On Day 3 of our Derek Jeter series, we are looking at who possibly could replace him.
Derek Jeter will be difficult, if not impossible, to replace, but at some point in the not-too-distant future, the Yankees are going to need a new shortstop.
And since that player will probably come from outside the organization -- sorry, but I don't think Eduardo Nunez is the answer -- here are some possible suggestions:
FIVE TO KEEP AN EYE ON
Andrus is a good fielder, he's speedy (37 steals in 2001), he hits for decent average (.286 last year, .275 for his career) and has a career OBP (.342) the Yankees can live with. He's probably still improving and best of all, he's signed through 2014, meaning -- barring a long-term deal from Texas -- he will become available just as the Yankees are faced with the big decision of whether or not to re-sign Jeter.
Cabrera is a decent average and on-base guy who can hit for power (16 HRs in 2012, 25 in 2011), but a below-average defensive shortstop who might be headed to second or third base. He also strikes out way too much. Like Andrus, he's signed through 2014.
Escobar had a good year average-wise (.293) in 2012, and was a demon on the bases (35 steals in 40 attempts), but has little or no power (five homers in 2012, 14 in four big league seasons). Like Andrus, he's an improving player, but unlike Andrus, he's under team control through 2015, and the Royals have options on him at reasonable prices ($3 million and $6.5 million, respectively, for 2016 and 2017). The Yanks would need to trade for him and he probably won’t come cheaply.
Castro has youth and tons of potential. The Cubs obviously think his best is yet to come because they have tied him up until 2019 with a seven-year, $60 million deal signed last August. He has hit at or close to .300 in all three of his big league seasons, has some pop (24 HRs the past two seasons) and boasts some speed (12 triples last year). The Yanks would have to put together a strong package to pry him loose.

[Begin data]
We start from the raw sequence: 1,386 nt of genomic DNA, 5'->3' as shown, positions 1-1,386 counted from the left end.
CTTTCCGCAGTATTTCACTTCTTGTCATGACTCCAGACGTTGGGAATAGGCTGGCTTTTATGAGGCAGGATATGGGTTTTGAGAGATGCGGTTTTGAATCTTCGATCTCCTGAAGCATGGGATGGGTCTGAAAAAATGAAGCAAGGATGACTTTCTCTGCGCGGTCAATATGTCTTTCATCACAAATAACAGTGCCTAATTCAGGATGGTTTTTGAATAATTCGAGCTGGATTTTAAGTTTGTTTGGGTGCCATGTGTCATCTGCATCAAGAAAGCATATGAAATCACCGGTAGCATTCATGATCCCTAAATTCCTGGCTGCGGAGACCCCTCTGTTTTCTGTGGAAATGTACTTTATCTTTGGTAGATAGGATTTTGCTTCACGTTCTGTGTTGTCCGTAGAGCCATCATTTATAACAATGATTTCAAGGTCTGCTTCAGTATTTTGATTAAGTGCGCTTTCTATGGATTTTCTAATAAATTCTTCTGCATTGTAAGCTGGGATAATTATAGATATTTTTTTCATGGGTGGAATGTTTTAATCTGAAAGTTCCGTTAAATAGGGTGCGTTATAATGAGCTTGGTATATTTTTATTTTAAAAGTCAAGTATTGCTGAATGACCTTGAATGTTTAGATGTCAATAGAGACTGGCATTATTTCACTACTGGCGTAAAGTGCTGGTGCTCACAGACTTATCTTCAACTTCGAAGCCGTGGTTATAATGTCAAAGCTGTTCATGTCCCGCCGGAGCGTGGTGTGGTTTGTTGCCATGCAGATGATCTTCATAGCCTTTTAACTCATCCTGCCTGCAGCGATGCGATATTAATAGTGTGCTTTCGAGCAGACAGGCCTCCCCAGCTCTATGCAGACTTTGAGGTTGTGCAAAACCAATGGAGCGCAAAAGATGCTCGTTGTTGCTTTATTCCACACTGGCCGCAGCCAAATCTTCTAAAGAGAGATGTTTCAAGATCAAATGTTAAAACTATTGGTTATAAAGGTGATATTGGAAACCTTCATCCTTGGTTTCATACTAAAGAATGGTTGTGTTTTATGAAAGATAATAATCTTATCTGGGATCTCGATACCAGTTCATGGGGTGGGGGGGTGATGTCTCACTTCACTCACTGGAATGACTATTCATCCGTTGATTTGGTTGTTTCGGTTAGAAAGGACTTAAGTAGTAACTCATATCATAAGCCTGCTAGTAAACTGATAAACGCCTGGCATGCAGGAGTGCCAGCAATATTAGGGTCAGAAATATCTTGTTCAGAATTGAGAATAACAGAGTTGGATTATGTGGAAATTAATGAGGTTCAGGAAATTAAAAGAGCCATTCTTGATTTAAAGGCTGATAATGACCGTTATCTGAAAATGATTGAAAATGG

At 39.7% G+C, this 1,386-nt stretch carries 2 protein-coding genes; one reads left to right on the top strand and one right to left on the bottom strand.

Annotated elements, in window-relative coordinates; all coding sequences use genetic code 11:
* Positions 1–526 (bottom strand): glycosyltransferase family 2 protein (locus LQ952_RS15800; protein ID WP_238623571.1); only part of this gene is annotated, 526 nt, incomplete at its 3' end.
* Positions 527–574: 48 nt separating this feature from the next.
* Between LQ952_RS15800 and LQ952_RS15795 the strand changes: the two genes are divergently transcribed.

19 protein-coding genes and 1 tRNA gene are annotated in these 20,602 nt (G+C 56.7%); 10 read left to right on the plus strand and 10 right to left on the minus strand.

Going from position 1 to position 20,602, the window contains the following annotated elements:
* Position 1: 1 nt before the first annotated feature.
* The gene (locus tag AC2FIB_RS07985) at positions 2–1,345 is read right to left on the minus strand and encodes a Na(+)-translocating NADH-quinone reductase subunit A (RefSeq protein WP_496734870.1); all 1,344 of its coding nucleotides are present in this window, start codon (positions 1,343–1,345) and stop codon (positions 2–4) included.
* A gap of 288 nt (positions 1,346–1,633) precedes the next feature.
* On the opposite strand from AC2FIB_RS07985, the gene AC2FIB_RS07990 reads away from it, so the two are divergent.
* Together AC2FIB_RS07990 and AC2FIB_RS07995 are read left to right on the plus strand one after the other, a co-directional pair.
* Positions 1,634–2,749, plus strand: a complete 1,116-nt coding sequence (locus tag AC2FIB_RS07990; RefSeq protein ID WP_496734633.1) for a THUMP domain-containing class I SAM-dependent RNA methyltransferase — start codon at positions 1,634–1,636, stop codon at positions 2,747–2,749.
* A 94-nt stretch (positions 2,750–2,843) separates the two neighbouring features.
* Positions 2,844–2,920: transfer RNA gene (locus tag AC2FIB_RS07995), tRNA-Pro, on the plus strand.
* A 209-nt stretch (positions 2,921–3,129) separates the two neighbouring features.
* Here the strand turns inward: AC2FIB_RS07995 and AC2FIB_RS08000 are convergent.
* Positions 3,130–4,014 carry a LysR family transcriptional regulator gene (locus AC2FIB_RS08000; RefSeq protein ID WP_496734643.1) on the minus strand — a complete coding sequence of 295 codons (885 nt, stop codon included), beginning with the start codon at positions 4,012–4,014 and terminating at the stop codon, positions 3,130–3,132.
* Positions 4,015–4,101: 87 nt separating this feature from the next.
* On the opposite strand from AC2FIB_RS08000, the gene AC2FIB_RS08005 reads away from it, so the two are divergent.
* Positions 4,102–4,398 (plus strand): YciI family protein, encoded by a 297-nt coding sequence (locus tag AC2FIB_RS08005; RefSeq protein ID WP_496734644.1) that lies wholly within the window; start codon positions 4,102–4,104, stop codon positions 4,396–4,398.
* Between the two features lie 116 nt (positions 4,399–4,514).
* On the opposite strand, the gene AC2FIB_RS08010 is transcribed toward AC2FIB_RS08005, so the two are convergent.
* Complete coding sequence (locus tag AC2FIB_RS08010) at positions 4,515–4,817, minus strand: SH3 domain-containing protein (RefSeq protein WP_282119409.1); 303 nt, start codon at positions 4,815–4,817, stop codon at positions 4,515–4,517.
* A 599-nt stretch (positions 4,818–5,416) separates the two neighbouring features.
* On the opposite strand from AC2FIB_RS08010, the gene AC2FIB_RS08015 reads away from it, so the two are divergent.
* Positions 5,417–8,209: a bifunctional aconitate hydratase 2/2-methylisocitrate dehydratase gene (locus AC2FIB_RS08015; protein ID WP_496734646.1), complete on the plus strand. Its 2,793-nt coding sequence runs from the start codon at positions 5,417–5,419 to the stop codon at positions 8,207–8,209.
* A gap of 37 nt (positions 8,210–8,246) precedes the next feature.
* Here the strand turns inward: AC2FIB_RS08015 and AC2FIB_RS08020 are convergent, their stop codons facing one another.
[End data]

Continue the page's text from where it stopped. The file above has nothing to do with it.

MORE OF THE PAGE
A middle-of-the-road player who is at the high end of the age scale -- he will turn 29 next Monday and will be 33 by the time his current contract runs out at the end of 2016 -- Aybar might be worth a trade as a stopgap if the Yankees can’t get a younger option.
FIVE TO FORGET ABOUT
Reyes is immensely talented, but injury-prone and worse, owed $96 million through 2017, when he will be 34. The Yankees have been stuck with enough of those types of contracts in recent years.
Ramirez can play shortstop or third base extremely well, but his once-great power and speed appear to be diminishing and he seems to be the kind of clubhouse headache the Yankees have sought to purge over the past few years. Coming out of a six-year, $70 million deal at the end of 2014, he will cost too much and be too old to be worth the risk.
The flip side of Hanley, Desmond is heading into his prime (25 HRs last year) and is still under team control for the next three seasons. The Nats would be nuts to get rid of him.
He strikes out too much, doesn't hit enough home runs, his batting average is too low, and most importantly, he'll have too many birthdays (35) by the time his contract expires in 2016.
Escobar could inherit Nick Swisher’s eye black, but it will need to be proofread by someone in the Yankees' PR office before every game. He's simply too old and not good enough.